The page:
Carter spends some time addressing several of these divisive social issues, focusing on abortion, the death penalty, and gay marriage. Ideologically, he is against all of these, but he stresses that these are secular, not religious, decisions. In fact, the separation of church and state (as a way to protect each from the other) is one of Carter's most cherished values. Thus, while theologically against abortion, he accepted Roe v Wade as the law of the land. He discusses some of his personal feelings regarding these issues in depth, but concludes that these are essentially non-issues, as, from his perspective, they will never be resolved. He points out that, even theologically, there are no clear answers. In regard to many of these divisive social issues: "There is no need to argue about such matters, because it is human nature to be both selective and subjective in deriving the most convenient meaning by careful choices of the 30,400 or so biblical verses." Thus, he points out that scripture can be (and often is) used to justify both sides of these issues.

As a result of this calculated and highly organized campaign to inject divisive social issues into politics, American politics has become more fractured and partisan over time. Yet there is a schism between public opinion, which has not changed significantly with the rise of the "Neocons" into power, and public policy, which has changed dramatically. One of the most significant recent changes to public policy Carter identifies is aggressive and unilateral intervention in foreign affairs. This includes the rejection of major international treaties (such as the Kyoto Protocol and parts of the Non-Proliferation Treaty) as well as military campaigns such as the U.S. war in Iraq.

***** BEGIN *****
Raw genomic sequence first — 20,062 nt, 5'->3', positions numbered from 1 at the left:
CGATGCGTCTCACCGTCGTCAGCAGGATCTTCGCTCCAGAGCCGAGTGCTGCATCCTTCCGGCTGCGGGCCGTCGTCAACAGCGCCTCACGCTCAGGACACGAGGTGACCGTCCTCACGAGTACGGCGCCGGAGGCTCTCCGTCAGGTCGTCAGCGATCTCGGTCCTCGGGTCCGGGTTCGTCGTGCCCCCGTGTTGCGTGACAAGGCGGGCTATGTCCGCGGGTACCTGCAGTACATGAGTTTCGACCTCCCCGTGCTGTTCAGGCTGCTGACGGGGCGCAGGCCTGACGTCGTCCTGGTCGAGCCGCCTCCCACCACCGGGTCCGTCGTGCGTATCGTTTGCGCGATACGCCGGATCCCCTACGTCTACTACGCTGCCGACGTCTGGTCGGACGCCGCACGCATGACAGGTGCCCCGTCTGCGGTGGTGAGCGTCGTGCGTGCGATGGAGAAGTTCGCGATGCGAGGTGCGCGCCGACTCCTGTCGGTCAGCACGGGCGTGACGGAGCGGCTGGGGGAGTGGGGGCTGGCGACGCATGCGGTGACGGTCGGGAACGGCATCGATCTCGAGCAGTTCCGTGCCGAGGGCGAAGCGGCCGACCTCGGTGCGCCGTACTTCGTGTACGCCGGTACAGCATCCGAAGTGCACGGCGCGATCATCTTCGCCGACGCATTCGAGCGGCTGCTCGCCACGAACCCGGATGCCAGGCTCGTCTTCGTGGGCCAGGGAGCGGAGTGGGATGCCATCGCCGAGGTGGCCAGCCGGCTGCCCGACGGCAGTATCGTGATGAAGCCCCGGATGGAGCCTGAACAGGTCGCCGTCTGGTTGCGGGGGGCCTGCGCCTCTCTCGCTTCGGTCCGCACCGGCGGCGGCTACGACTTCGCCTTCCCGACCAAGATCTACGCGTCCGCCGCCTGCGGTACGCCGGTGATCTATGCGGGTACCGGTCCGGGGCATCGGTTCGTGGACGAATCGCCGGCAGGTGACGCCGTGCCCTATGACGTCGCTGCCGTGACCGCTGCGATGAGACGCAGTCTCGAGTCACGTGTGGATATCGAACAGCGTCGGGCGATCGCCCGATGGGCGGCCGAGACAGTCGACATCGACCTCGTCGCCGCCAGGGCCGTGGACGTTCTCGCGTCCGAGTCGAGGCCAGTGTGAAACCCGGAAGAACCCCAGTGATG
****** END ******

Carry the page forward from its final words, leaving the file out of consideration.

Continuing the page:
In relation to the Iraq War, Carter specifically challenges the policy of "preemptive war," which he believes is a catalyst to a cycle of escalating violence. Preemptive war is thought to be both illegal under international law and a blatant rejection of war as the last resort. While Carter is against the Iraq war, he also rejects what he calls "blind pacifism." According to Carter, war is sometimes necessary; to be justified, though, it must meet the following criteria:

  • Last resort after other options have been exhausted,
  • Discrimination between combatants and non-combatants is possible,
  • Violence used is proportional to the injury suffered,
  • Attackers have legitimate moral authority, and
  • The peace to be established is a clear improvement over what currently exists.

Carter does not believe the Iraq War meets these standards and, as such, he identifies what he sees as a loss of American moral authority in the international community.

While Carter sees such policies as damaging, he identifies poverty as "our greatest challenge." In particular, he is concerned with the widening gap between the rich and poor, both within and between nations. He in part blames this trend on current "Neocon" economic policies, such as tax cuts primarily for the richest Americans. In fact, from Carter's perspective, "virtually every decision the current administration has made has been to benefit the wealthy."

There are many problems identified in Our Endangered Values, but Carter does not view these as permanent or hopeless. He is quick to point out that individuals acting in concert can make a big difference. However, he is afraid that fundamentalist ideology is systematically changing political policy and theological philosophy in ways that are destructive. This fundamentalism is present in all religions and is embodied in the U.S. by "Neocons" whose ridged, dominating and exclusive polices are threatening the fundamental political and religious values of the United States.